Photo Credit: European Union 2019/Photographer: Christian Jepsen

Climate change is having a profound and escalating impact on health inequalities around the world. Events such as cyclones, tornadoes, and flooding are predicted to become more common and severe, along with slower-moving changes such as drought, extinction of pollinators, and temperature extremes. These not only increase the risk of economic stress and forced displacement but also reduce access to health care services. Areas impacted by natural disasters, for example, can physically disrupt roads to health facilities or damage health infrastructure. Health care workers may also be displaced or unable to work effectively due to damage to their own households. Natural disasters can also negatively impact communities financially, thus reducing their ability to pay for health care. As governments mobilize to address disasters, effective responses to climate-related disruptions in health systems have not always been a priority, but need to be.

In 2019, Columbia University’s Earth Institute funded a collaboration with ICAP at Columbia University to develop models for health systems resilience through the Solutions for Sustainability (S4S) project. Starting in Mozambique, a country with a high burden of HIV and other chronic conditions, the project focused on a post-disaster review and situational analysis of areas most impacted by the 2019 Cyclones Idai and Kenneth. These cyclones affected over 1.8 million people and severely damaged infrastructure and agriculture.

By conducting key informant interviews with governmental and non-governmental stakeholders and focus group discusisons with health facility clients, this project aimed to provide a synthesis of lessons learned and recommendations to inform future national strategies and responses. In 2020, the data collection process was impacted by the onset of the COVID-19 pandemic, highlighting the need to collect data on health system resilience for cyclones and the pandemic.

“During this time, attendance at health facilities waned across the country as many clients feared exposure to SARS-CoV-2. In addition, the Mozambican government implemented multiple measures to safeguard health care workers, including staff rotations within facilities and remote work for at-risk and vulnerable populations,” said Mirriah Vitale, MPH, ICAP’s country director in Mozambique. “To ensure participation in this important project, we initially delayed data collection and then tailored our protocol to include virtual options, such as an electronic questionnaire and phone interviews. Once we were able to conduct face-to-face interviews with key informants and focus groups at health facility level, we ensured safety measures, including social distancing, and held the interviews and focus groups outside in open spaces.”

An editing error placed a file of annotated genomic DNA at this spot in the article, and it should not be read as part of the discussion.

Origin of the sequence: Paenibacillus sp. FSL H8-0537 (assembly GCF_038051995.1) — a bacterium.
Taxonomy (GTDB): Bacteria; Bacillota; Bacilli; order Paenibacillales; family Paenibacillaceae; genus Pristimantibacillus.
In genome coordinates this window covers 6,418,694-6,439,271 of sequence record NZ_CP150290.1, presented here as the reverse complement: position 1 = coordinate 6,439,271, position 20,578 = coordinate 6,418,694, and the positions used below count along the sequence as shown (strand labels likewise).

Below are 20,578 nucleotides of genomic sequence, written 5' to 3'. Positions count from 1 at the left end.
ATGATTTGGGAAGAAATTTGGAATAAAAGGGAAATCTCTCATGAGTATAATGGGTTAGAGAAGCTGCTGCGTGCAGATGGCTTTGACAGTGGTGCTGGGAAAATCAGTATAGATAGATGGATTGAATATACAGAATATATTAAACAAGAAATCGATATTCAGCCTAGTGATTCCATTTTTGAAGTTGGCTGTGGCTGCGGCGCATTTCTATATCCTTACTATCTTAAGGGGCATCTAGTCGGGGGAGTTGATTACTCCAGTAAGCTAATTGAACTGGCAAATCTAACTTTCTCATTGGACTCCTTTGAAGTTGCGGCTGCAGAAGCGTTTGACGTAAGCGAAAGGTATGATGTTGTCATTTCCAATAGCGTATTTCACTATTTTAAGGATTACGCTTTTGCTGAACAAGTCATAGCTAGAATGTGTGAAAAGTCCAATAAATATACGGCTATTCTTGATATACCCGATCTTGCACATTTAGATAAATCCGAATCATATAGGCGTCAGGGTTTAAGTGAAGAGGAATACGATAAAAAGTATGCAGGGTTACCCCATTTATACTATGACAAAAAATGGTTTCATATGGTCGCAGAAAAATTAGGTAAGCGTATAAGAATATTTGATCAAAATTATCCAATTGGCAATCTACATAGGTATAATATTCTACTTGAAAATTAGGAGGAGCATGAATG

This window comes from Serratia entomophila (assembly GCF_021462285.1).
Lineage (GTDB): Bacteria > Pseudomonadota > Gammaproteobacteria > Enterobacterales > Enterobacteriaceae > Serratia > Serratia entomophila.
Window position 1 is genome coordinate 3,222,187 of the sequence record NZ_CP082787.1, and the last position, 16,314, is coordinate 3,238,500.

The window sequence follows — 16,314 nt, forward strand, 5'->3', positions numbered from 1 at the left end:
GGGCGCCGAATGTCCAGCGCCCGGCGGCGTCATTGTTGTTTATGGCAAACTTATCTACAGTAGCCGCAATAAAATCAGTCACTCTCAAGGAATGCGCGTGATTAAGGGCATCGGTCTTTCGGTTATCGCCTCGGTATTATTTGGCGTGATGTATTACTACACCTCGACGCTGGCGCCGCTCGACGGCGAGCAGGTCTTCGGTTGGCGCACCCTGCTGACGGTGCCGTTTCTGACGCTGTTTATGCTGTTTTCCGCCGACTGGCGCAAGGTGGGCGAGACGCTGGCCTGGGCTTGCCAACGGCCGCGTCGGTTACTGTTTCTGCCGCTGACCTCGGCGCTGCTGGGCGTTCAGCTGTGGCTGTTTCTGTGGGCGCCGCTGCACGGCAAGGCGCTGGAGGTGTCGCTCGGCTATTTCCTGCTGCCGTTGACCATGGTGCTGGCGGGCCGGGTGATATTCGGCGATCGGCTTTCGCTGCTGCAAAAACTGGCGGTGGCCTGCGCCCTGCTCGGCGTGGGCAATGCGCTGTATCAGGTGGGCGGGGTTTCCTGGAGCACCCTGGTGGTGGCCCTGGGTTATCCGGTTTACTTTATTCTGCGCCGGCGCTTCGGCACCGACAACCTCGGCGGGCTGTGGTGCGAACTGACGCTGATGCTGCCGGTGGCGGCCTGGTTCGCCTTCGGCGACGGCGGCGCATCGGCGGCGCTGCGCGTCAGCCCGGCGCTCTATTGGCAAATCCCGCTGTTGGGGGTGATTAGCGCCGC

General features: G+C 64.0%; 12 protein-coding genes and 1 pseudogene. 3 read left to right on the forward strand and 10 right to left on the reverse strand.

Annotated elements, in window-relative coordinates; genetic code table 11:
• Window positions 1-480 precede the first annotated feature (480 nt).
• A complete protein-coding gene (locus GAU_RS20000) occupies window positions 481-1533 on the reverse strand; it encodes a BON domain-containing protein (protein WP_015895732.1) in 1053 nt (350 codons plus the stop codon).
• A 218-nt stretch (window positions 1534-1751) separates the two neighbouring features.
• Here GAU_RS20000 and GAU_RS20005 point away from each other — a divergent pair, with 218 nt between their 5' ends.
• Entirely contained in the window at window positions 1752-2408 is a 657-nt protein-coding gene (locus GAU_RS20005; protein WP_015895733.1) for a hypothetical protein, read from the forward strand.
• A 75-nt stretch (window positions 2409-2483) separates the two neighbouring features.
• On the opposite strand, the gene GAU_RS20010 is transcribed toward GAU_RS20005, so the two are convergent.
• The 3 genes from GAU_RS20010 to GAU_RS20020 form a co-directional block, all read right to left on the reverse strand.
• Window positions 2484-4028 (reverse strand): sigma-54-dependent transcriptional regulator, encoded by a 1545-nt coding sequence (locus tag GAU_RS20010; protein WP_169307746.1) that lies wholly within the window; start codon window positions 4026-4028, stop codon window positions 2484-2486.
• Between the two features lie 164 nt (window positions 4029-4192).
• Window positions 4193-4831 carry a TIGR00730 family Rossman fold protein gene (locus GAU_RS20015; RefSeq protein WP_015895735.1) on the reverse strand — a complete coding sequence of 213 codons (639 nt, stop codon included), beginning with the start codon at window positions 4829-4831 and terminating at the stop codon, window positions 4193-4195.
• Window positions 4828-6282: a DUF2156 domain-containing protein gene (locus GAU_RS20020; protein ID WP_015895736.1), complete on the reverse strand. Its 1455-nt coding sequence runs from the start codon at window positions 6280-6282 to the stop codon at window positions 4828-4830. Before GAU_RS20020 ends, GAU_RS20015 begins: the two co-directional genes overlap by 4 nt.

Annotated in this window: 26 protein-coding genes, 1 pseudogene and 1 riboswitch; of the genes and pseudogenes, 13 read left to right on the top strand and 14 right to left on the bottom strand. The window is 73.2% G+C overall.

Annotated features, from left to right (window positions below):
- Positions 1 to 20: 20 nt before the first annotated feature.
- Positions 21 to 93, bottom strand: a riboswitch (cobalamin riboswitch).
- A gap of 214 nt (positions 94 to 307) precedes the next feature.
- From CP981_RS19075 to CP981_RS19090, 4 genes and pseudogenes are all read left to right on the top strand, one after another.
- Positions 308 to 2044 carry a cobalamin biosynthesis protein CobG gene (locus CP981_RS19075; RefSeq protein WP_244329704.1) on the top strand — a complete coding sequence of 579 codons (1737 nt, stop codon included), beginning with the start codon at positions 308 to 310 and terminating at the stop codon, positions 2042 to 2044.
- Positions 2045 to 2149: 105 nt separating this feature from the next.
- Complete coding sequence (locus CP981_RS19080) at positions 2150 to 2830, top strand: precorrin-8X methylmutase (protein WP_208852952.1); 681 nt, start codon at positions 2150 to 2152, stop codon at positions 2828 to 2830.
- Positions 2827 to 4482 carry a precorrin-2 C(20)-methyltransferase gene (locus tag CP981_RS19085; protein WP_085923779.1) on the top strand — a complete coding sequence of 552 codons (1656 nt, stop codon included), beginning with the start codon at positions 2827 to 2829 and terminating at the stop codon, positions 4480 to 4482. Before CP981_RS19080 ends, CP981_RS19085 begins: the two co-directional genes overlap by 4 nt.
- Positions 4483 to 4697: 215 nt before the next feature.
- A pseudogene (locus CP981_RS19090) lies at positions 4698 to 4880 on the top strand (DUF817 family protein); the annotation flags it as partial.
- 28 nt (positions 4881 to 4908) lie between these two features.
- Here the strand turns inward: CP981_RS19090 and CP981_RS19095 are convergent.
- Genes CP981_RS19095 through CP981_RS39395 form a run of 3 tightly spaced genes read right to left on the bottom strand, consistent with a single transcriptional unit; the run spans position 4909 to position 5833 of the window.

Across all provinces of Mozambique, policymakers and responders to cyclone emergencies were also responsible for the ongoing pandemic response. Once interviews were scheduled, the timing of this project allowed for additional data collection on how COVID-19 was affecting communities prone to natural disasters.

According to the communities, after Cyclone Idai in March 2019, rain from the cyclone also destroyed roads and subsequent access to health facilities, sanitary infrastructure, medication supply, and electromedical devices. These conditions impacted both patients and health care providers in accessing facilities and the provision of care.

“Through these interviews, we found that a key area which needs to be addressed post-disaster is in ensuring basic supplies, such as food and water, clothing, and support for mental health, along with construction material for communities to re-build their lives,” said Andrea Low, MD, PhD, clinical and scientific director for ICAP’s PHIA project, and principal investigator of the study. “The availability of ambulances to transport patients from a disaster to safe zone was also identified as a critical need.”

In terms how the COVID-19 pandemic affected these areas, focus groups widely mentioned issues of unemployment and restrictions in access to schools, hospitals, and travel. Though routine services for chronic patients changed and community support services were impacted, quarterly dispensation of HIV medication and monthly dispensation of tuberculosis medication were viewed as positive shifts.

The results of the S4S study will help the government of Mozambique strengthen plans and actions to restore health services during and after disasters and better prepare for potential impacts on the health sector due to such emergencies. The final report of the S4S study will be available in the coming months.

A major global health organization that has been improving public health in countries around the world for over 15 years, ICAP works to transform the health of populations through innovation, science, and global collaboration. Based at Columbia University in New York City, where it is part of the Mailman School of Public Health, ICAP has projects in more than 30 countries, working side-by-side with ministries of health and local partners to confront some of the world’s toughest health challenges. Through meaningful research, tailored technical assistance, effective training and education programs, and rigorous surveillance to measure and evaluate the impact of public health interventions, ICAP aims to realize a global vision of healthy people, empowered communities, and thriving societies. Online at icap.columbia.edu.

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